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An exhibition organised from the highlighted works of the museum’s Collection of International Art after 1800 will open on 7 December in the Hungarian National Gallery: the new international selection encompassing more than two centuries of art and including contemporary compositions was designed to bring a large number of novelties to visitors besides the well-known masterpieces. New acquisitions, freshly restored pieces and rarely displayed works will focus attention on the rich palette of the collection and the dynamic professional work carried out within the framework of the collection.
The exhibition contains two main chronological parts. The halls showcasing 19th-century art gives an overview ranging from Late Romanticism to Symbolism. Besides the great masters of French Impressionism – Cézanne, Pissarro, Monet –, works can be seen by Austrian, German, Belgian and Scandinavian artists (Lenbach, Leibl, Meunier, Gallén-Kallela), thus providing a complex and subtle picture of the European art of the period.
The 20th-century and contemporary section is arranged around various tendencies and questions, and presents some important international trends of recent decades, such as kinetic art, Op Art and geometric abstraction, as well as their prominent representatives (Günther Uecker, Victor Vasarely, Josef Albers, Peter Halley). Special emphasis is placed on the acquisitions of recent years (Michelangelo Pistoletto, Erwin Wurm, Antoni Tàpies, Eduardo Chillida, Vera Molnar, Simon Hantaï) with the aim of illustrating the main directions of the collection’s development and augmentation.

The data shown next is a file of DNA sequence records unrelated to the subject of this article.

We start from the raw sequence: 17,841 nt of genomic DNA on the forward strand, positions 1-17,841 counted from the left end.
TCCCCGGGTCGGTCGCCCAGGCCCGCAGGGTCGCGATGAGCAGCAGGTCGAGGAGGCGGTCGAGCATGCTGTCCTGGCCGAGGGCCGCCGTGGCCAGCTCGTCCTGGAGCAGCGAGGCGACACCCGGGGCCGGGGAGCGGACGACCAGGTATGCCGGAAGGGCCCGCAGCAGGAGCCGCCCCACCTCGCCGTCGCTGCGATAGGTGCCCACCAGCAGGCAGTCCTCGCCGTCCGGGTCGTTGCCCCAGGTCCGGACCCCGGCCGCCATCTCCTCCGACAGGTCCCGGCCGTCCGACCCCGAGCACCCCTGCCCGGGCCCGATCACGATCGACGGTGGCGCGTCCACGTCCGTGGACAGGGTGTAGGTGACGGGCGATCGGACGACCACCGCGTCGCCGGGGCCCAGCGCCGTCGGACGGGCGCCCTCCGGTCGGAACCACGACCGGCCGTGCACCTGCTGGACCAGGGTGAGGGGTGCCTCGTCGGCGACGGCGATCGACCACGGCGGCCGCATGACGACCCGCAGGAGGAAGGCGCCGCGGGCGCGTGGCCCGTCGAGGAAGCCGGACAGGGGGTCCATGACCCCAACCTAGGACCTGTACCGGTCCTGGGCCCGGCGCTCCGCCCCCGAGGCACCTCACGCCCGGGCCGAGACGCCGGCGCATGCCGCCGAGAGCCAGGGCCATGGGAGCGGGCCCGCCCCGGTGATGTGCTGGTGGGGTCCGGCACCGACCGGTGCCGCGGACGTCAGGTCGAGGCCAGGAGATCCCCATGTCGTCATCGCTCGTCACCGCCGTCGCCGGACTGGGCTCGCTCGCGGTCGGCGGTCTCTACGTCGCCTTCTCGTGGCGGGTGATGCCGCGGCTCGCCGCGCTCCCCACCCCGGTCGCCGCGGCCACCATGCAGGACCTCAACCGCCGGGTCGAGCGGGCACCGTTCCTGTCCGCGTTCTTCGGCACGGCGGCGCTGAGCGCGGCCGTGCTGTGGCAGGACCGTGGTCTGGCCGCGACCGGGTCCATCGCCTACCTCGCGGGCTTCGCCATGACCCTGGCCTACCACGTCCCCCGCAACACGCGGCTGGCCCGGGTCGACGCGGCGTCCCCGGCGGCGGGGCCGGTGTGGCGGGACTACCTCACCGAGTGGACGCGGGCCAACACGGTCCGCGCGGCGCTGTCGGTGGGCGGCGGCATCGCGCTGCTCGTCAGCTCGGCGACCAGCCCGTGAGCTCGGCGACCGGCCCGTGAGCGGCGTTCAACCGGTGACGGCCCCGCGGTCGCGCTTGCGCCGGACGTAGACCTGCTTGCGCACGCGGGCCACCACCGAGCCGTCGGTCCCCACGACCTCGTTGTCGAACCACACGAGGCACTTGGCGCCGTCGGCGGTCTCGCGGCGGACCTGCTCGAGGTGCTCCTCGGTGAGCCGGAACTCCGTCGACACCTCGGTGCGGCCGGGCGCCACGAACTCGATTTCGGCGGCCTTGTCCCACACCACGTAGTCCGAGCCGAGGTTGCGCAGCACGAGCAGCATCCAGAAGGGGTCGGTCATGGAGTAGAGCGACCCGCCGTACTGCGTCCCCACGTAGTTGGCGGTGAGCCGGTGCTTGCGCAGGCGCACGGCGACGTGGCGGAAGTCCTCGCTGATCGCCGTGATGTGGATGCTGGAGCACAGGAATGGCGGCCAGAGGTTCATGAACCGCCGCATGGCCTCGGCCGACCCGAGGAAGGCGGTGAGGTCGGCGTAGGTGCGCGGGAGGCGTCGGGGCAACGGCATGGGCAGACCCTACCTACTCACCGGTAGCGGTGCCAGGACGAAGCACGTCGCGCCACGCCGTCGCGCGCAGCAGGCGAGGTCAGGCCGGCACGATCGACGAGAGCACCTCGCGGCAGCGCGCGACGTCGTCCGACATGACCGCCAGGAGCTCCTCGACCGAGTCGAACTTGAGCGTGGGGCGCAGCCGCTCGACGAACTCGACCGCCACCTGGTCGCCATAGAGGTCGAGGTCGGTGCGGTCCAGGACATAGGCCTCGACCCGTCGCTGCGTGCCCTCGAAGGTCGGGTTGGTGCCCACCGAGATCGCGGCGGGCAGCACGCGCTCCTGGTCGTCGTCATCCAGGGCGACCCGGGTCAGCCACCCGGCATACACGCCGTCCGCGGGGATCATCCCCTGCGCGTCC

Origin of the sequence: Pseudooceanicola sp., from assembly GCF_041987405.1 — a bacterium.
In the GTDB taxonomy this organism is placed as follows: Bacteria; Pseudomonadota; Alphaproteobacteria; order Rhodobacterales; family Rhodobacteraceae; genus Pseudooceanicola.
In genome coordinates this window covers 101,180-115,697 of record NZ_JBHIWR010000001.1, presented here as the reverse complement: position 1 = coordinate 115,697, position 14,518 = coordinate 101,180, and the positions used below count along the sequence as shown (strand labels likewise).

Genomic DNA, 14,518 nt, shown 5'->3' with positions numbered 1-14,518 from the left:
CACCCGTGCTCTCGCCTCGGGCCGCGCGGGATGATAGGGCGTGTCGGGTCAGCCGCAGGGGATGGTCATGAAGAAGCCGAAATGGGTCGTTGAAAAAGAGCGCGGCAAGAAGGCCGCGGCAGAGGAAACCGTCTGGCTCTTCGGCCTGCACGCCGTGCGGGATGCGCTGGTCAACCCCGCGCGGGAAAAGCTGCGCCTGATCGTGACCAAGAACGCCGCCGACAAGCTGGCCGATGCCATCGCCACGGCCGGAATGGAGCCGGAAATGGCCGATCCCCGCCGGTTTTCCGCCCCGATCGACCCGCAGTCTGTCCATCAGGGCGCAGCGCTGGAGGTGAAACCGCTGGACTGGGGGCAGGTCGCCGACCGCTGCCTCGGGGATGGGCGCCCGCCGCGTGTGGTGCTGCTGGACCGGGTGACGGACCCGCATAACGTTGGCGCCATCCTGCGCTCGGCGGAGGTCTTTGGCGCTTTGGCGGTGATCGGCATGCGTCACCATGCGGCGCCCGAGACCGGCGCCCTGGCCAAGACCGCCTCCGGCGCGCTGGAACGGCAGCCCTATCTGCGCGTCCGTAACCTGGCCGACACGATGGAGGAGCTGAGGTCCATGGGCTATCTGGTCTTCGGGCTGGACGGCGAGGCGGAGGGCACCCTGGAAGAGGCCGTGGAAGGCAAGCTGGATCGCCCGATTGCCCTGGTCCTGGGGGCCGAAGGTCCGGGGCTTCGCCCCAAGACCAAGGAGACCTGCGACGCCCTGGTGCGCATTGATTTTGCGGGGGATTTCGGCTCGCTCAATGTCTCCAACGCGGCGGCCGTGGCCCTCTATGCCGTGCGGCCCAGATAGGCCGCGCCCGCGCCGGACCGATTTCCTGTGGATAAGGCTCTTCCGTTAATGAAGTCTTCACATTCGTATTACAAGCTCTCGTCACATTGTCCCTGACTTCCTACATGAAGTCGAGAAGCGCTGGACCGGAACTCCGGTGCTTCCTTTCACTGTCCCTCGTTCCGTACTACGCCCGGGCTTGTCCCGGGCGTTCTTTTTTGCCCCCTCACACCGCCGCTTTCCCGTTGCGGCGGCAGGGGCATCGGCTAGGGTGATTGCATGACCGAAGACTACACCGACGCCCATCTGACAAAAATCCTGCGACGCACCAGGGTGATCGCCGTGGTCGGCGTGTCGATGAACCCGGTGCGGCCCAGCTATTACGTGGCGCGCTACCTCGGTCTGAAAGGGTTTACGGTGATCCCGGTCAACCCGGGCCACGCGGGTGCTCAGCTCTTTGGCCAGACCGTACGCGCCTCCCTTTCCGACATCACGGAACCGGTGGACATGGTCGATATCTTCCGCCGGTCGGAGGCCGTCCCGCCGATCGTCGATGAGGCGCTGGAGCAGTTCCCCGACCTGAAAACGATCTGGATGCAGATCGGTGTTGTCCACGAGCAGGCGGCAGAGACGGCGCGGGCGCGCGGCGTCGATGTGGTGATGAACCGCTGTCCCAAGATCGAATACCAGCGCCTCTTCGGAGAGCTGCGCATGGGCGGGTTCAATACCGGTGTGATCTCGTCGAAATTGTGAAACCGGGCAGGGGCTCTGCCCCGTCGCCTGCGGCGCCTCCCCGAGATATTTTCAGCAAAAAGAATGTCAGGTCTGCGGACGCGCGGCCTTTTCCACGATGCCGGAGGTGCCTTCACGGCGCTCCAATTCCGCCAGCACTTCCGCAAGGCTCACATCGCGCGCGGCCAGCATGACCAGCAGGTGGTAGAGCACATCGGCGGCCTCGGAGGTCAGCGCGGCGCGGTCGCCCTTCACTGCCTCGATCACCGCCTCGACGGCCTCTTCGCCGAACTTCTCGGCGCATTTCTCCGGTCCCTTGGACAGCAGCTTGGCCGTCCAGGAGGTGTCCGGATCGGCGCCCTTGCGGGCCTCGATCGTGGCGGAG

Exciting plans ahead in the Collection of International Art after 1800
The reunification of the collections of the Museum of Fine Arts and the Hungarian National Gallery will bring about important changes and pose new challenges.
The long, multi-step process began in 2015, when the department’s permanent exhibitions were closed due to the start of reconstruction works in the Museum of Fine Arts building. Since after its reopening in 2018 the Museum of Fine Arts will be home to art periods spanning from ancient times to the end of the 18th century, preparations are already being made for the relocation of the collection.
In the coming months, the 19th– and 20th-century and the contemporary works, currently in the vaults of the Museum of Fine Arts, will be moved from Heroes’ Square. The 2,300 or so artworks will be transported to the National Museum Restoration And Storage Centre – a new institution to be completed within the framework of the Liget Budapest Project by 2019 –, where they will be stored under the most modern circumstances. The modern foreign works of the Collection of Art after 1800 will be exhibited together with the Hungarian pieces from the same periods in a newly built museum: the New National Gallery.